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Purim and The Vulnerability of Exile

02/24/2015 09:06:35 AM


Rabbi George Gittleman

 Purim gets a bad rap as a pediatric holiday. It’s great that kids have fun celebrating Purim, but sadly this important holiday’s child-focused reputation obscures the relevant and deadly serious currents that flow just beneath the surface.

A while back I spoke at a Catholic church in town about the spiritual connection between the Jewish people and the land of Israel.  I pointed out that, while we were exiled from the land some 2,000 years ago, we never lost our deep, personal connection to Israel.  For example, we pray facing east toward Jerusalem and all our holidays have some connection to Israel. There were a number of Palestinian advocates in the audience and one of them, clearly Jewish, asked with a smirk on his face, “What about Purim?” “Purim,” I responded, “is the most Zionist holiday of them all.  Purim is all about the vulnerability of exile.” He did not like my response and shortly after that comment I was, literally, booed off the stage—the only time that has ever happened.

I guess my remarks hit a nerve while their behavior proved my point.  The vulnerability of exile.  Purim is written as a farce which both masks and makes more palatable its scary undercurrents. King Ahashverosh seems like a bumbling fool but his actions are far from benign. Do you really think Esther, or any other “virgin” in Shushan, would willingly choose to “go before the king”? What do you think happened when the king “met” with the various “beautiful virgins” of the realm? Perhaps you missed the mention in the Book of Esther that he would meet with each “contestant” from “evening till morning”?  You see, one of the vulnerabilities of exile is sexual violence. Rape is a horrific mainstay of homeless women’s lives, and sexual violence is an ever-present threat for stateless peoples everywhere.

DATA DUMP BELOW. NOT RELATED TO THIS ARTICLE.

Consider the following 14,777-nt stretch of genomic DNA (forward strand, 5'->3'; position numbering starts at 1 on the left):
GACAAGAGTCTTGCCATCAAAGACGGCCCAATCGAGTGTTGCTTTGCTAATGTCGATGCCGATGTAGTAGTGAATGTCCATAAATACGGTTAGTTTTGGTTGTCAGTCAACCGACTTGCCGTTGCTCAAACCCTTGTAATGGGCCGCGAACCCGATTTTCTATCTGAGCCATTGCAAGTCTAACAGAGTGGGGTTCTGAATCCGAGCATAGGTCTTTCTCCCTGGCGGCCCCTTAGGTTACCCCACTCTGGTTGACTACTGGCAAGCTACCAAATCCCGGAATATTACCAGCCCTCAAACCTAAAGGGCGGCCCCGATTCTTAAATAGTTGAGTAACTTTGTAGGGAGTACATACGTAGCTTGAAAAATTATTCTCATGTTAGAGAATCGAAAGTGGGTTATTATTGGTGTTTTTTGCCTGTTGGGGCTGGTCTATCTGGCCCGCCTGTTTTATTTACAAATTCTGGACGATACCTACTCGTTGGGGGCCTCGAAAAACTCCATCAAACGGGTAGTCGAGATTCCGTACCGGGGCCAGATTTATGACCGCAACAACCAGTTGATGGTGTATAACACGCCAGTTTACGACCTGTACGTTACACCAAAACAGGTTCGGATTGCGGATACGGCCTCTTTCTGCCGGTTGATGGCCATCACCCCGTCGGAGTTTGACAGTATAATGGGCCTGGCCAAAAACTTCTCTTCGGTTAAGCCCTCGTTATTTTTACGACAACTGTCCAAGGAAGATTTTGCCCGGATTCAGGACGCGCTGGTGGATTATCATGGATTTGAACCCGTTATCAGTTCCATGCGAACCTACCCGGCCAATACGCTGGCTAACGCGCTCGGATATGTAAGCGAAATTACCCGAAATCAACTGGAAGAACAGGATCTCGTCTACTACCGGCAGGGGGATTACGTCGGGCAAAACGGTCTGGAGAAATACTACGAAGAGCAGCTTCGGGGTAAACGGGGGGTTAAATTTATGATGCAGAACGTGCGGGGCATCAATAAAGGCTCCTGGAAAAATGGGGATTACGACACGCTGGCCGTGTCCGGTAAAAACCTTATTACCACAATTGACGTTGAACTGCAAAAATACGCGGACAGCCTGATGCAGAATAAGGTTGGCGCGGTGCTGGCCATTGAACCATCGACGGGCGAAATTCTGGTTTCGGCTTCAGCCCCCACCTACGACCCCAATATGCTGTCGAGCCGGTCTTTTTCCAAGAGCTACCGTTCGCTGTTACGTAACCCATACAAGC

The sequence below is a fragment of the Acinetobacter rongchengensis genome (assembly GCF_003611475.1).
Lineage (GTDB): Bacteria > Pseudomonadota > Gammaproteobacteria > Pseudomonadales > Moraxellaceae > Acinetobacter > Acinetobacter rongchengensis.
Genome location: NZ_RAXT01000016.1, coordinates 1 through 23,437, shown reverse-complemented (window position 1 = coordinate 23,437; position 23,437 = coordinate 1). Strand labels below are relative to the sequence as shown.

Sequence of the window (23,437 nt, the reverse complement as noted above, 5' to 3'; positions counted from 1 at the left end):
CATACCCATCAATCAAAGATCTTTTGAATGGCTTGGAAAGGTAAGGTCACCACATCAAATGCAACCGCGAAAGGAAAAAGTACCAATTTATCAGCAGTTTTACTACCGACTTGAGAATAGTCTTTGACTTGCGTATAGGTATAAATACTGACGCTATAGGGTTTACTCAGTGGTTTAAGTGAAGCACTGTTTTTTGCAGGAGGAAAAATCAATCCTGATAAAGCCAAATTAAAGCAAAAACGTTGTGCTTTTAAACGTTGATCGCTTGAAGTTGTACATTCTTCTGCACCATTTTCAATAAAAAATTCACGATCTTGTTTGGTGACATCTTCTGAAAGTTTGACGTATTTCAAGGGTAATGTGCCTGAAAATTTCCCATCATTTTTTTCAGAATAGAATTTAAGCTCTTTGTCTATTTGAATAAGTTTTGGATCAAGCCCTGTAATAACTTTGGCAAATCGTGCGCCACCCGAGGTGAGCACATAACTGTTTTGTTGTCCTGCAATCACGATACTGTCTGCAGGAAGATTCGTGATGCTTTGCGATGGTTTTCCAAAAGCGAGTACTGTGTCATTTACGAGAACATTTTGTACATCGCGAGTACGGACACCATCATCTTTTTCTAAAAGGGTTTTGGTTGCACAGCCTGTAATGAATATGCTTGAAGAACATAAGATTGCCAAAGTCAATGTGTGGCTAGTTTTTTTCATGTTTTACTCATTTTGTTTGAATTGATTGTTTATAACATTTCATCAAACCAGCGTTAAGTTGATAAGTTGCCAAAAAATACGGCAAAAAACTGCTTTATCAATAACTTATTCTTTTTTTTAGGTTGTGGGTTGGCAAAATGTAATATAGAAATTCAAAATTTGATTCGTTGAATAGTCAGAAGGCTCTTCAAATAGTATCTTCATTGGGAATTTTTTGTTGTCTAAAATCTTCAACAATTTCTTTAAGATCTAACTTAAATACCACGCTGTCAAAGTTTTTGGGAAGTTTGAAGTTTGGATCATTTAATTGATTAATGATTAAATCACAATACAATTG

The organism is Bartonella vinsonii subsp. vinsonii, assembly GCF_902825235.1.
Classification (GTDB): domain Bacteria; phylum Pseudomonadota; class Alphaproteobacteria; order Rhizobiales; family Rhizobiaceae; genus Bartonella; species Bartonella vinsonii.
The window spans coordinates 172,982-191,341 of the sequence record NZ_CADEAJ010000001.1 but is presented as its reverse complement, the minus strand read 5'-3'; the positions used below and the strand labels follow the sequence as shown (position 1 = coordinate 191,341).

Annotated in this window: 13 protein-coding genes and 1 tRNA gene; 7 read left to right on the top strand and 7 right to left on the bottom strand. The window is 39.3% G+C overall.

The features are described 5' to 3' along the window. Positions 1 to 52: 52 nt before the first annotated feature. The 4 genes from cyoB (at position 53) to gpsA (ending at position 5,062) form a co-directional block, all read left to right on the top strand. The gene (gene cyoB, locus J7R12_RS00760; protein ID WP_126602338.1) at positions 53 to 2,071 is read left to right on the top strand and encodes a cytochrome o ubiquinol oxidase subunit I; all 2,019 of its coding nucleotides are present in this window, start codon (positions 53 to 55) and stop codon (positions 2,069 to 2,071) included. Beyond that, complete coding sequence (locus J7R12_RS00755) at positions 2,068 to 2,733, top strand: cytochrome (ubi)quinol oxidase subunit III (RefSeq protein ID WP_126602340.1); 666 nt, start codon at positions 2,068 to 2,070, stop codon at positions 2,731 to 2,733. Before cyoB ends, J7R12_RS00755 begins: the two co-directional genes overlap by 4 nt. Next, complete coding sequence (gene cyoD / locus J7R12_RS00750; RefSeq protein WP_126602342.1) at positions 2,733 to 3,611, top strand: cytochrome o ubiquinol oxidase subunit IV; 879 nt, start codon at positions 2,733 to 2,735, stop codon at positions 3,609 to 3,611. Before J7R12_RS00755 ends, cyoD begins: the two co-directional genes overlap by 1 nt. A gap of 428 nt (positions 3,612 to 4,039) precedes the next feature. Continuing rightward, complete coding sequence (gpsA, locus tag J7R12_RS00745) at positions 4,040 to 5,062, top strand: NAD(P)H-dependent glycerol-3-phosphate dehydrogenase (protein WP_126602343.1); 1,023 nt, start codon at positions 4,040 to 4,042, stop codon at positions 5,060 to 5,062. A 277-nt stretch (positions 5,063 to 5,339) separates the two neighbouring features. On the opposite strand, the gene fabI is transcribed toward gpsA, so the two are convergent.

Purim 2nd paragraphThe vulnerability of exile.  For most of the last 2,000 years we Jews have lived as a sometimes tolerated, more often persecuted minority in numerous cultures and countries around the globe. The pattern was that we would be welcomed into one kingdom or another, establish roots there, work hard and prosper until the political winds changed -- “A Pharaoh arises who does not know Joseph” (Exodus 1:8) -- and we would become an alien threat rather than a protected and helpful minority. If we were lucky we would only lose our property. Often, we weren’t so lucky. Purim is the story in Jewish tradition that lays bare our vulnerability as a stateless people, then and now. There have been hundreds of Hamans over the centuries and this pattern of protection, prosperity and then violence has been repeated almost everywhere Jews have lived, from Iran (the site of the ancient Persian Empire depicted in the Purim story) to England.

I wish I could say that, thanks to the State of Israel and our acceptance, success and prosperity in America, this story no longer has relevance, but even with Israel’s existence and our prominence in America we are still vulnerable to this narrative. This has been made painfully clear by the regular and increasingly violent attacks against Jews in Europe. Who would have believed that we would again have refugees from France or that anti –Semitic violence would break out in Denmark? For a long time Laura and I have been contemplating a trip to the British Isles. I’ve been told that it is fine to be in England as a Jew; just keep it to yourself; don’t wear a kippah or any visible sign that you are Jewish, especially in London…

And then there is Iran, a country unapologetic about its goal to wipe Israel off the face of the planet. Hyperbole?   I wouldn’t bet on it.

For all its frivolity, Purim is hardly a child’s tale.  Though the impulse to have fun and make fun in the face of such a harsh and persistent reality is wise, let us not allow our suffering rather than our perseverance and many triumphs define who we are.

Come celebrate Purim with us on Wednesday, March 4, 2015 at 6:15 PM.


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